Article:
“[The Islamic State] were keen to keep energy installations inside Qayara intact. We did not realise why they did not destroy facilities, but a week later they started to fill the trucks with Qayara crude. They were planning from the beginning to profiteer the field,” said an engineer who works at Qayara, speaking on condition of anonymity for fear of reprisals.
Iraqi government sources said it was hard to assess how much money the group makes from selling crude or the fuel refined in Syria as the number of trucks fluctuates daily.
One source noted that a separate — and now terminated — smuggling operation into the Kurdish enclave and into Iran generated nearly $1 million a day earlier this month.
One dealer and shipping company owner in Mosul said he buys 250-barrel truckloads of crude from the militants for $6,000.
“The next step depends on our cunning in dealing with the Turkish traders,” he remarked.
From taxes to NYMEX?
As another revenue earner, the Islamic militant group levies taxes on all vehicles and trucks bringing goods into Mosul.
A large truck must pay $400, while small trucks are charged $100 and cars $50 if they are also carrying goods.
Ahmed Younis, a Baghdad expert on armed groups, said the Islamists were in effect establishing an economic state based on the increasing resources and infrastructure under their command.
Considering its spread across the Syria-Iraq border, its grip over oilfields there and its growing economic activity, the Islamic State will “transform into an economic giant with assets of billions of dollars”, he added. “In future, will they buy shares in NYMEX? Everything is possible.”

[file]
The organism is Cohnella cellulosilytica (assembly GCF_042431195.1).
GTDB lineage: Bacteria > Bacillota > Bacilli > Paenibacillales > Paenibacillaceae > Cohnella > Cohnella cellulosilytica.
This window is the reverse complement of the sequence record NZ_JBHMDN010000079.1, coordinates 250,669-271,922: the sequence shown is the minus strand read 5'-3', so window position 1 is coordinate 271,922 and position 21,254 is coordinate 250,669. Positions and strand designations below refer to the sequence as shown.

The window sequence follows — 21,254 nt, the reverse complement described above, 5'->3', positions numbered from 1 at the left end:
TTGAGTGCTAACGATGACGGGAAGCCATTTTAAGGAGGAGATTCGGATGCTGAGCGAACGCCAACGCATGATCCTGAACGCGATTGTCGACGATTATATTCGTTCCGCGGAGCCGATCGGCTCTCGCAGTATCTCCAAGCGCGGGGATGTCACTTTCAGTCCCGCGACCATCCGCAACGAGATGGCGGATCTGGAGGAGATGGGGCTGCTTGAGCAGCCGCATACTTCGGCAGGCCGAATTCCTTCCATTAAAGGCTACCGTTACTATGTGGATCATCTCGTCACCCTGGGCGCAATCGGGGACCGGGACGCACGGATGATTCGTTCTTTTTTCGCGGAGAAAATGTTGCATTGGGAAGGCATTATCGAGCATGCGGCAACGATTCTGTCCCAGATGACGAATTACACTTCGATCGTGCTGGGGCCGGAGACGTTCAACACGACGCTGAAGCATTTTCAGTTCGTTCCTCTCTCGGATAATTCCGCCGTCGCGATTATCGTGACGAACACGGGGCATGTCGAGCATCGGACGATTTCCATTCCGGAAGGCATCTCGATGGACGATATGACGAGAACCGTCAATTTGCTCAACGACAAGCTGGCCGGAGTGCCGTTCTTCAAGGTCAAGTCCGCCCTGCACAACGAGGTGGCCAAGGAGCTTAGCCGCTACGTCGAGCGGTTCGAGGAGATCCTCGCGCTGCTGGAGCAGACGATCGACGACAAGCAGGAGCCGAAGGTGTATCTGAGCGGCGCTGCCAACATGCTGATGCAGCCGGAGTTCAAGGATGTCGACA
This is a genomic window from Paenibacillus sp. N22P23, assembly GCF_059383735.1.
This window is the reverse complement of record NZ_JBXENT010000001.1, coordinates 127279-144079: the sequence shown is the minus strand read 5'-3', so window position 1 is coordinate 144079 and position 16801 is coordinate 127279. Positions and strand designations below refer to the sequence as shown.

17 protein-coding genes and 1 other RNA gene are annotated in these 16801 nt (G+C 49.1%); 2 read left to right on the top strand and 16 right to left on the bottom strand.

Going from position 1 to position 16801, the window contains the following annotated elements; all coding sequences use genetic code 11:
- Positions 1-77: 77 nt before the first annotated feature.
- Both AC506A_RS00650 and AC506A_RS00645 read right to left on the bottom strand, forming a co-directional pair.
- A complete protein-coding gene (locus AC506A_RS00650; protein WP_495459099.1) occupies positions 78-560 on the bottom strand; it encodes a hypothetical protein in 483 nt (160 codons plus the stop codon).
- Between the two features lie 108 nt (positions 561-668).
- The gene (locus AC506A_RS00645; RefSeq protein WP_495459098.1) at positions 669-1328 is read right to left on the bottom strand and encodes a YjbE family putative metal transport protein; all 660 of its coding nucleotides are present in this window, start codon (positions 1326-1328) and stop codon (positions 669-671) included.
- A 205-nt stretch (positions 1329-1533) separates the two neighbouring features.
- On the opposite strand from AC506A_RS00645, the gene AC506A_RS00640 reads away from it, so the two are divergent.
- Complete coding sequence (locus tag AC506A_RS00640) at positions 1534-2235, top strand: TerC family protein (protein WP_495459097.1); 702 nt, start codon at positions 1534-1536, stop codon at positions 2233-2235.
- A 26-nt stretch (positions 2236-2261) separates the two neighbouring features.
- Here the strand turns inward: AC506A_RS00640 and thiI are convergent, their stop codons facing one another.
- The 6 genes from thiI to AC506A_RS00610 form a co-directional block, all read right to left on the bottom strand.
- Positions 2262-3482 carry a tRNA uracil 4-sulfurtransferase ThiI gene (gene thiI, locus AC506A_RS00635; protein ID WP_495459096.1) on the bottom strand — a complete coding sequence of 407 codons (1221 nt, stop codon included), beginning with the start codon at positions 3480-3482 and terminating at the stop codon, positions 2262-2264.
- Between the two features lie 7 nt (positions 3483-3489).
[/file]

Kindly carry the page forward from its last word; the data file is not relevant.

Further south, Islamic State fighters control another two oilfields east of Tikrit, home town of Saddam Hussein.
One of them, Ajil, produced 25,000bpd of crude that were shipped to the Kirkuk refinery and 150 million cubic feet of gas per day piped to the government-controlled Kirkuk power station.
The gas is still pumped — albeit at lower volume of about 100 million cubic feet daily — because, according to energy experts, Kirkuk power station supplies many towns in the region and the militants want to avoid energy shortages.
The militants are moving only small amounts of oil from Ajil because of fears that their primitive extraction techniques could ignite the gas, according to an engineer at the site.
The other small oilfield captured by the Islamic State is Himreen, with a capacity of 5,000-6,000 bpd from five operating oil wells.
“The militants brought technicians from outside Tikrit to deal with crude from Himreen and they started to dig up craters and siphon crude out of the wells using small water irrigation pumps,” said an oil ministry employee working at the field.
According to an Iraqi security official, trucks used to smuggle crude from Ajil and Himreen into Iraqi Kurdistan and Iran. Kurdish peshmerga forces used to turn a blind eye.
But Iraqi national security forces as well as the peshmerga began to halt the trade on July 12, he remarked. The army used helicopters to bomb trucks heading east from Tikrit, while Kurdish security forces seized trucks with smuggled crude crossing into territories under their control.
“We have managed to destroy more than 50 trucks as of July 12,” Iraqi counterterrorism spokesman Sabah Nouri said. “Our helicopter strikes hit the smuggling process hard and cut a vital source of finance to the terrorists.”
An oil ministry adviser estimated that in the first two weeks of July, before the operation was halted, the Islamic State made around $10 million — nearly $1 million a day.
Shallal Abdul, the mayor of Tuz Khuramto, a town on the route between Tikrit, the Kurdish enclave and Iran, said the smuggling route had been shut down 10 days ago.
“Before that, between 30 to 60 trucks moved into the Kurdish region, but now we can say number is zero,” Shallal Abdul said.